Some lures that I keyed in on them with were crankbaits, spinnerbaits, small swimbaits, and the "old faithful" weighted texas rigged creature baits.  First cast to the adjacent shoreline with a crankbait....wham!  Fourth cast with the crankbait straight out from me...boom!  Then the crankbait bite died.  I switched to the small swimbait and the feeding continued.  The bass were out for blood...and they were gorging on these baits as soon as they got a hold of them.  Some were so aggressive to the point where they were biting the tails off of my swimbaits and bending out my hooks!


The crankbait that I was using was the Bass Pro Shops "The Egg" crankbait.  XXX Shad and Texas Shad were my go to colors.  The small swimbait that I was using was a 4" YUM money minnow in a silver/black back pattern.  That rigged up with a 1/4 oz swimbait jig head worked out perfectly.  The spinnerbait that I was using was a white/chartreuse double colorado blade spinnerbait by Flatlands Custom Tackle.  Great color for slightly stained water...worked like a charm on these hungry bass.  The last bait was my Netbait Baby Paca Craw in Summer Craw and Bama Bug with an 1/8 oz bullet weight.  If I didn't get them with the first three, I bounced the bottom with the craw and picked up the other sluggish bass in the area.  They were fat to say the least...like balloons ready to pop.


At the end of Saturday I walked away with 15 bass between 12 and 16 inches.  Three or four were spared on bad hooksets and air acrobatics.

On Sunday I decided to start earlier around 9 AM and made my way over to a new big fish spot that I just started fishing last month.  If anything I was hoping for that one big bite before a good quantity like yesterday.  I started out with the Paca Craw and slowly combed the bottom searching for those 4 and 5 pounders...all the while trying to not let the wind push me into the lake with those 30 and 40 mph gusts.   Kind of nice though having the wind at my back because I was launching that craw halfway across the lake.  About a half hour into it I went to go pull in a couple more feet of line when it felt like my lure was stuck on something.  Unfortunately I didn't think anything of it and popped it free....just weeds I guess.   About 15 minutes later I felt the same thing.  I just left pressure on the line without popping it free and before I had a chance to get a better feel of what was going on a huge tug at the end of the line bent the pole over.   I laid into the fish as quick as I could and we were off to the races!  I knew it was a good fish and the size of the boils got my heart racing.  It was a tough and long fight, but I landed her without issue.  A nice and healthy 19.5" largemouth in the four pound range.  I took a quick picture and set her back down in the water.   It was interesting to see such dark colors on a bass this late in the season....but since the water is so shallow in this lake it wasn't too unexplainable.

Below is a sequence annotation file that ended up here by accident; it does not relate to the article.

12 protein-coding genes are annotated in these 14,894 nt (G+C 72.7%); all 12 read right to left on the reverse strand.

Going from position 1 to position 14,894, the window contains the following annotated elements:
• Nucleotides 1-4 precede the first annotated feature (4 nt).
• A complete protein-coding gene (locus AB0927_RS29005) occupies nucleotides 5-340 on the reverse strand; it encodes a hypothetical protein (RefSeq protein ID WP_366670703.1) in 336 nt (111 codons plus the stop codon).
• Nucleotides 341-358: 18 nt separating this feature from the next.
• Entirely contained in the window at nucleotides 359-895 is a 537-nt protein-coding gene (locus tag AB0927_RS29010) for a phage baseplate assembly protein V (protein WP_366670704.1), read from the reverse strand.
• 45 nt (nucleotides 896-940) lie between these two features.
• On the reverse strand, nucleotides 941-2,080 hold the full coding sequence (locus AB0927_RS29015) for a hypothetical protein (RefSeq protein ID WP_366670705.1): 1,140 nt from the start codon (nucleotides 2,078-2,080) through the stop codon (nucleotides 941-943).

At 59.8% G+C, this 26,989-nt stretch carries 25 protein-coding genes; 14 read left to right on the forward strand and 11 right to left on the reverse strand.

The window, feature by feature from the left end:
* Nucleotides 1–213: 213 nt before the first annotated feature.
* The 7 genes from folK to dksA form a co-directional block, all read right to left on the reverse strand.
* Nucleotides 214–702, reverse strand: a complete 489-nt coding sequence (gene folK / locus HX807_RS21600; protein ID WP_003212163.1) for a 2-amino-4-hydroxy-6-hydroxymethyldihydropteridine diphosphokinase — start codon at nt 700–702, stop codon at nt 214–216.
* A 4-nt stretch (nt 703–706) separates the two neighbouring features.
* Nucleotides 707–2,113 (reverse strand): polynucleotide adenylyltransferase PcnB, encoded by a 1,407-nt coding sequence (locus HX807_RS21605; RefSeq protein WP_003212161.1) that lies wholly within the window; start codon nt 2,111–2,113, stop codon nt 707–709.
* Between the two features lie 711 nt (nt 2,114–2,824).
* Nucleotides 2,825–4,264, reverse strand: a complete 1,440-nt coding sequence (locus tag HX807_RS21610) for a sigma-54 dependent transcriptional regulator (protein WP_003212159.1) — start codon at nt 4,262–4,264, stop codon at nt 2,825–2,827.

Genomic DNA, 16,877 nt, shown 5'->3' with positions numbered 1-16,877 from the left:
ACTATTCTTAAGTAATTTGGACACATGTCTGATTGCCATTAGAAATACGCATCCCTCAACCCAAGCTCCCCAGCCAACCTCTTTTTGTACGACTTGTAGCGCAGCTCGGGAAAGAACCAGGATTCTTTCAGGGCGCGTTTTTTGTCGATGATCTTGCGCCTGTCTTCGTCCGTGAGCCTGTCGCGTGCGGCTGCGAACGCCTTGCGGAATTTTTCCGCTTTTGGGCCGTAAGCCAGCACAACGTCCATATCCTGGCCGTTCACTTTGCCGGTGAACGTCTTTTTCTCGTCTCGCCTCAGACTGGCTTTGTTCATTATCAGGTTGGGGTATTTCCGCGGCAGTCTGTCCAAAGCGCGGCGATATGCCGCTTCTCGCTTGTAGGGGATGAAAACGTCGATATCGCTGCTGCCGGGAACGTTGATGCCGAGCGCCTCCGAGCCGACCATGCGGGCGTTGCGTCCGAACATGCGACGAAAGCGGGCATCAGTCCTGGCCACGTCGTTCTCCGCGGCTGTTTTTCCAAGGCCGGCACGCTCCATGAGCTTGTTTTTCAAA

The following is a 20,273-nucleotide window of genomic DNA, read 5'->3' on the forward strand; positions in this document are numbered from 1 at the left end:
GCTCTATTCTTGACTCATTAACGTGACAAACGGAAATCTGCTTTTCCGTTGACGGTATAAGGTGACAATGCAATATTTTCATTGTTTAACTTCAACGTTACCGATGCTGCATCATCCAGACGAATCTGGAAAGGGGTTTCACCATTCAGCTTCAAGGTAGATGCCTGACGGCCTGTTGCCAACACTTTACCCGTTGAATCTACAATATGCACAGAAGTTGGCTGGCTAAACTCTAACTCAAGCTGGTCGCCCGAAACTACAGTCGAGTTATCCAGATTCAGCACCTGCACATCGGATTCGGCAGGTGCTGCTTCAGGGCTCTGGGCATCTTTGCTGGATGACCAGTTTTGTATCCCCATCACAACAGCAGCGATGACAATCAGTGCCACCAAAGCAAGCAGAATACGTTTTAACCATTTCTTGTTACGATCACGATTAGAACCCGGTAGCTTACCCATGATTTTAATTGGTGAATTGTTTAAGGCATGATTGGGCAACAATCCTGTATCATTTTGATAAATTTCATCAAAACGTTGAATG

I tried the craw for a good half hour after that fish, but no more takers.  I switched up to the swimbait, but no interest in that as well.  Switched up again to "The Egg" in XXX Shad and on the first cast I had a solid bite.   A few casts later I had another good hit.  It was about 12 o'clock and didn't have any more bites so I packed it up with three bass landed.  I decided to head back to the spot that I was at yesterday to see if I could pick up a couple more.

Next spot yielded three more bass with two lost.  Two on the crankbait and one more on the craw.  Just about when I left I ran out of the paca craws and switched up to a chigger craw to finish up the day.  A new thing that I just started doing was dipping the appendages of my plastics in some chartreuse "spike-it".   Especially in darker water, the chartreuse stands out really well and drives the bass bonkers!  First cast with the chigger craw I get a really faint bite.  I wait and wait and then I see my line taking off.  Set the hook and the hook comes flying out and I see the flash of a nice bass turn up towards the surface and back down into deeper water.  Crap!  I tried several more casts to get another bite but nothing.


21 bass for the weekend....and then it hit me...I just blew past my 700 bass mark for the year.  I finished out the year with exactly 710 largemouth + smallmouth.  To say the year was great is an understatement.  Of those 700+ fish, 3 of them were over 5 pounds, 15-20 of them were over 4 pounds, and 60-70 of them were over 3 pounds.  Not only were they quality fish, but they were caught on tons of different lures....some of which at the beginning of the year I had no clue how to use.  That was a feat within itself.

Next year is going to be different though.  Although I caught a ton of bass, the mission next year will be to catch more smallmouth.  I still have very little knowledge of those brown brutes....so hitting the river next year will be on my to do list.  The other mission for next year will be breaking my personal best bass record....with hopefully a double digit bass.  My Dad and I are scheduled to head down to Lake Faclon for three days next May...now that is going to be an interesting trip!

Until next year guys, look out for any ice fishing trips and possible river wades.  I know that fishing won't be completely cut out of the picture the next four months....cabin fever sets in pretty quickly around here.